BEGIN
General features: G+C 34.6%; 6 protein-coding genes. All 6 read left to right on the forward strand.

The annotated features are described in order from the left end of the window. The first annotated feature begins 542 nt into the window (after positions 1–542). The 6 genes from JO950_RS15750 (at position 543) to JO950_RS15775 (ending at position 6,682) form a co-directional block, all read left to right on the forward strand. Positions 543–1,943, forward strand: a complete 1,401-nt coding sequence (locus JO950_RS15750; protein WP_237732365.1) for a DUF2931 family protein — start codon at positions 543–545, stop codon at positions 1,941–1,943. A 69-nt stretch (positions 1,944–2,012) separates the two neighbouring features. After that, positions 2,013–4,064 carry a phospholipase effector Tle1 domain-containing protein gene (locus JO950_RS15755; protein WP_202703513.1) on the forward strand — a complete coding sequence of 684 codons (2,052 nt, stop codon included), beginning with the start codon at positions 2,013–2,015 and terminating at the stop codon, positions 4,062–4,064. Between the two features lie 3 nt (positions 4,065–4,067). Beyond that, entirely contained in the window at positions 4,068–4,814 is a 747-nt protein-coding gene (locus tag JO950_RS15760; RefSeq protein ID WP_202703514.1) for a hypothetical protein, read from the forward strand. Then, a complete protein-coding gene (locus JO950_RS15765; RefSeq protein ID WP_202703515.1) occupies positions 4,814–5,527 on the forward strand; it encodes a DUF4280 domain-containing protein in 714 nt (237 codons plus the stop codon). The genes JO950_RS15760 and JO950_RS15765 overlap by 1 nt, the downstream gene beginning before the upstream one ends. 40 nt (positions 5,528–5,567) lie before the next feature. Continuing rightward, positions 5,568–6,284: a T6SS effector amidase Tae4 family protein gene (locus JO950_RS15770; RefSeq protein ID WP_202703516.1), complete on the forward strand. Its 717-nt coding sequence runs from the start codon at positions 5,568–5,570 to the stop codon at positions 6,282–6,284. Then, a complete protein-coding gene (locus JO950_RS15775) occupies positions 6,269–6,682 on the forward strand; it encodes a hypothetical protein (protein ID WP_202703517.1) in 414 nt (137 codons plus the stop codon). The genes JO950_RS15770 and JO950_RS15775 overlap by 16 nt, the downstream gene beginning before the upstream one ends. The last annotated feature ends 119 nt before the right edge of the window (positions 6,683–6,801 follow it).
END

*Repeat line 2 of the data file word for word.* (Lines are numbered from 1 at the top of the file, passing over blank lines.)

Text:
The annotated features are described in order from the left end of the window. The first annotated feature begins 542 nt into the window (after positions 1–542). The 6 genes from JO950_RS15750 (at position 543) to JO950_RS15775 (ending at position 6,682) form a co-directional block, all read left to right on the forward strand. Positions 543–1,943, forward strand: a complete 1,401-nt coding sequence (locus JO950_RS15750; protein WP_237732365.1) for a DUF2931 family protein — start codon at positions 543–545, stop codon at positions 1,941–1,943. A 69-nt stretch (positions 1,944–2,012) separates the two neighbouring features. After that, positions 2,013–4,064 carry a phospholipase effector Tle1 domain-containing protein gene (locus JO950_RS15755; protein WP_202703513.1) on the forward strand — a complete coding sequence of 684 codons (2,052 nt, stop codon included), beginning with the start codon at positions 2,013–2,015 and terminating at the stop codon, positions 4,062–4,064. Between the two features lie 3 nt (positions 4,065–4,067). Beyond that, entirely contained in the window at positions 4,068–4,814 is a 747-nt protein-coding gene (locus tag JO950_RS15760; RefSeq protein ID WP_202703514.1) for a hypothetical protein, read from the forward strand. Then, a complete protein-coding gene (locus JO950_RS15765; RefSeq protein ID WP_202703515.1) occupies positions 4,814–5,527 on the forward strand; it encodes a DUF4280 domain-containing protein in 714 nt (237 codons plus the stop codon). The genes JO950_RS15760 and JO950_RS15765 overlap by 1 nt, the downstream gene beginning before the upstream one ends. 40 nt (positions 5,528–5,567) lie before the next feature. Continuing rightward, positions 5,568–6,284: a T6SS effector amidase Tae4 family protein gene (locus JO950_RS15770; RefSeq protein ID WP_202703516.1), complete on the forward strand. Its 717-nt coding sequence runs from the start codon at positions 5,568–5,570 to the stop codon at positions 6,282–6,284. Then, a complete protein-coding gene (locus JO950_RS15775) occupies positions 6,269–6,682 on the forward strand; it encodes a hypothetical protein (protein ID WP_202703517.1) in 414 nt (137 codons plus the stop codon). The genes JO950_RS15770 and JO950_RS15775 overlap by 16 nt, the downstream gene beginning before the upstream one ends. The last annotated feature ends 119 nt before the right edge of the window (positions 6,683–6,801 follow it).